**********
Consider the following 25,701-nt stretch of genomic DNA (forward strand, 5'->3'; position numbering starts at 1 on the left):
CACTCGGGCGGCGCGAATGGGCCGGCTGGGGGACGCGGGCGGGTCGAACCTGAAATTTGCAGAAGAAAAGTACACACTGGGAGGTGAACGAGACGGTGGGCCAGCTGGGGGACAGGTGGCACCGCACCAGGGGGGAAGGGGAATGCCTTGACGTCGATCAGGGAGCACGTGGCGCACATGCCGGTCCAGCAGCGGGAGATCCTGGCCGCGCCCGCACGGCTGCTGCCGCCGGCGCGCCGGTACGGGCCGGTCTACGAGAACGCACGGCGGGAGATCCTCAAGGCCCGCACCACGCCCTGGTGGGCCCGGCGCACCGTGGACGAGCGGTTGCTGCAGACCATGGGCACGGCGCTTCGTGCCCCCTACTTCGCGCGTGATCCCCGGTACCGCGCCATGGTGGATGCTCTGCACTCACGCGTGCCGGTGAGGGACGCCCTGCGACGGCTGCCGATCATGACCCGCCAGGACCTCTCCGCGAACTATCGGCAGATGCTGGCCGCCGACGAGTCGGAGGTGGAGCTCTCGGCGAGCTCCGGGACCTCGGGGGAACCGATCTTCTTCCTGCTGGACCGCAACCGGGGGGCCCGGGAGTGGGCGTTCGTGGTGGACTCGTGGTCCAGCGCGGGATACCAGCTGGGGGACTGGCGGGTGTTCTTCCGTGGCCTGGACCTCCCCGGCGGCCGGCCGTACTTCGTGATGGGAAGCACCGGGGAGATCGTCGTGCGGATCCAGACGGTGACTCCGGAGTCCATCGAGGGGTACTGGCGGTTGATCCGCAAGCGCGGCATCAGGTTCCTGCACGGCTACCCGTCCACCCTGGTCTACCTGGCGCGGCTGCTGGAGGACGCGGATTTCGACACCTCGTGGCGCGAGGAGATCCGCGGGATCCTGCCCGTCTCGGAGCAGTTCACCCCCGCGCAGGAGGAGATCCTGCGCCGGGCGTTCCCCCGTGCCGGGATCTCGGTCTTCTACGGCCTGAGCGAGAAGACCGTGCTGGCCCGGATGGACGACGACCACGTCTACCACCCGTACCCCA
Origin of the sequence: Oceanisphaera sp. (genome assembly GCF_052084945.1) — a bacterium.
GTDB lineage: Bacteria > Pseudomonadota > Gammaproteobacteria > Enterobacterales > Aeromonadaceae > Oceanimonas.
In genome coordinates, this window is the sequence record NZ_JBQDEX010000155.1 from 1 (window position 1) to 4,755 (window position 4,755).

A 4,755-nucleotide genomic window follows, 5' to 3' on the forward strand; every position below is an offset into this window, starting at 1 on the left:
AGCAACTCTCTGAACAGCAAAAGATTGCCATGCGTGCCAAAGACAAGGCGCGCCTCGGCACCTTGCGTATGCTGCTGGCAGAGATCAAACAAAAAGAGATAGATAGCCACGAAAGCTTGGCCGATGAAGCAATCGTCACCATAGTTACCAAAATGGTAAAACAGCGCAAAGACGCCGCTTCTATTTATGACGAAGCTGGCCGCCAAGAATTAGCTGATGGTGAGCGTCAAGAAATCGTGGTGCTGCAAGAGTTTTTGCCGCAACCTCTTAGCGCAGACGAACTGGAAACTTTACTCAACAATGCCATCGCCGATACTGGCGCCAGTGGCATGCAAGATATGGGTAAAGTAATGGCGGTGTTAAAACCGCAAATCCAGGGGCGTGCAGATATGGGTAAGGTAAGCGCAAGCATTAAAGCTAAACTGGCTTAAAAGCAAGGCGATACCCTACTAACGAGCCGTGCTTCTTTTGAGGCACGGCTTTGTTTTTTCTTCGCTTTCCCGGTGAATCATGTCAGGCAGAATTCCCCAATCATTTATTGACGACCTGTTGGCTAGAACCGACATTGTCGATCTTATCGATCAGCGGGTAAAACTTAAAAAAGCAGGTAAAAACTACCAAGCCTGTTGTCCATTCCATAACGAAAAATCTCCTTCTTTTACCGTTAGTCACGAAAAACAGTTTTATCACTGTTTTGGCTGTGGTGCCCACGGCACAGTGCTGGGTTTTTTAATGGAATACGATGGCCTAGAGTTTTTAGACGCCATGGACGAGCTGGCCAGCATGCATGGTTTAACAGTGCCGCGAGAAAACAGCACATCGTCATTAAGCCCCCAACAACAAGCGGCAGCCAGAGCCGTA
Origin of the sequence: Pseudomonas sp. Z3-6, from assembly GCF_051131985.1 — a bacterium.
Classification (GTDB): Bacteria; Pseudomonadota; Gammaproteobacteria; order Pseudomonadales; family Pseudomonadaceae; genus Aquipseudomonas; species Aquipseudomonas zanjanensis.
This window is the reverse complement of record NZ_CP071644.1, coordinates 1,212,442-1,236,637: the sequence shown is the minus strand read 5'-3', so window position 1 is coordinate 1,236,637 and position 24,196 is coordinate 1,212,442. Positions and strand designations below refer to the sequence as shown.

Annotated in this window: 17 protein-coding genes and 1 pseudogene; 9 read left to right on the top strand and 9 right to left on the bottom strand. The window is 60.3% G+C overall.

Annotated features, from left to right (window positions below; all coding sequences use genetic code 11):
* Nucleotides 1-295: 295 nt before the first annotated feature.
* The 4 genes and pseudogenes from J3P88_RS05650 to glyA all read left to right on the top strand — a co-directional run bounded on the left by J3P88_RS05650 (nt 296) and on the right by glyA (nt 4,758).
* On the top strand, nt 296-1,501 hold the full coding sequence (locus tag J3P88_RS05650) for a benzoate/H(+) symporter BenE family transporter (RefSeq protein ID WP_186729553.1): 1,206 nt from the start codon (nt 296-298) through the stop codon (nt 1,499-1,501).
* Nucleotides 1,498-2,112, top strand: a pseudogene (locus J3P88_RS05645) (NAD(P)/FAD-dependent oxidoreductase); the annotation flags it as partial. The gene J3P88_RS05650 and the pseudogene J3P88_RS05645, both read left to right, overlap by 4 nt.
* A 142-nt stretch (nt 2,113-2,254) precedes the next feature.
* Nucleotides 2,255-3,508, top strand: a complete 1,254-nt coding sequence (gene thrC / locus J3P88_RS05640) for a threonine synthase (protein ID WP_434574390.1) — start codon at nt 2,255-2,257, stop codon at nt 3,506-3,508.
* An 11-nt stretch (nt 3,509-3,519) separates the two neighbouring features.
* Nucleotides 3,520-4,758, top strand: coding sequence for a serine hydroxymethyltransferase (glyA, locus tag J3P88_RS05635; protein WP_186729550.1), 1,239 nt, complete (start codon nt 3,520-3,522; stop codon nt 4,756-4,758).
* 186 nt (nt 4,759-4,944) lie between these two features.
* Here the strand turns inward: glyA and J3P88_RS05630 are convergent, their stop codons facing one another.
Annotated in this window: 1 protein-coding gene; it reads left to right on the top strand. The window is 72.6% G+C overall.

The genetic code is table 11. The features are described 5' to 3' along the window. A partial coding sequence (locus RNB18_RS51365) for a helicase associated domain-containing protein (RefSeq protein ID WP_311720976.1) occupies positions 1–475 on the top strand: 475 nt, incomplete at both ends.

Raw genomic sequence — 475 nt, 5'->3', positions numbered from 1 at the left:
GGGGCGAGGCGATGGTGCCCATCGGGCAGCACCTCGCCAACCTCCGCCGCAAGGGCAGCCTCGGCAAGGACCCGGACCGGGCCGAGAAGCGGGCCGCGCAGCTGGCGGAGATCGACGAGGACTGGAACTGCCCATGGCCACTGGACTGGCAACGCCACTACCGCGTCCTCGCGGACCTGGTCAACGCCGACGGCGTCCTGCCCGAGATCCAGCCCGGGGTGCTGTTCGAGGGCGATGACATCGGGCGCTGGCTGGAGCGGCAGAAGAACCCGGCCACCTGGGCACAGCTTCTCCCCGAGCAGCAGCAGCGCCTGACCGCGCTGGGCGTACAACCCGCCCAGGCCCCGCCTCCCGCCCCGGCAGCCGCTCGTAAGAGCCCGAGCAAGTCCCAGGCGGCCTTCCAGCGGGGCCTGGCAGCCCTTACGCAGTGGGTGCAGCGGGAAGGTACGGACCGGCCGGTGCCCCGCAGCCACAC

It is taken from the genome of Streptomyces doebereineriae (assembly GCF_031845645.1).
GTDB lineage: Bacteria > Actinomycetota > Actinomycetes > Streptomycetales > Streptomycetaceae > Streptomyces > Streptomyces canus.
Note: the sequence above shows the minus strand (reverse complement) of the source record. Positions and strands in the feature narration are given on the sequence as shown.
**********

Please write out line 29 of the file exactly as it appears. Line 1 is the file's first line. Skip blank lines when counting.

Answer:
Note: the sequence above shows the minus strand (reverse complement) of the source record. Positions and strands in the feature narration are given on the sequence as shown.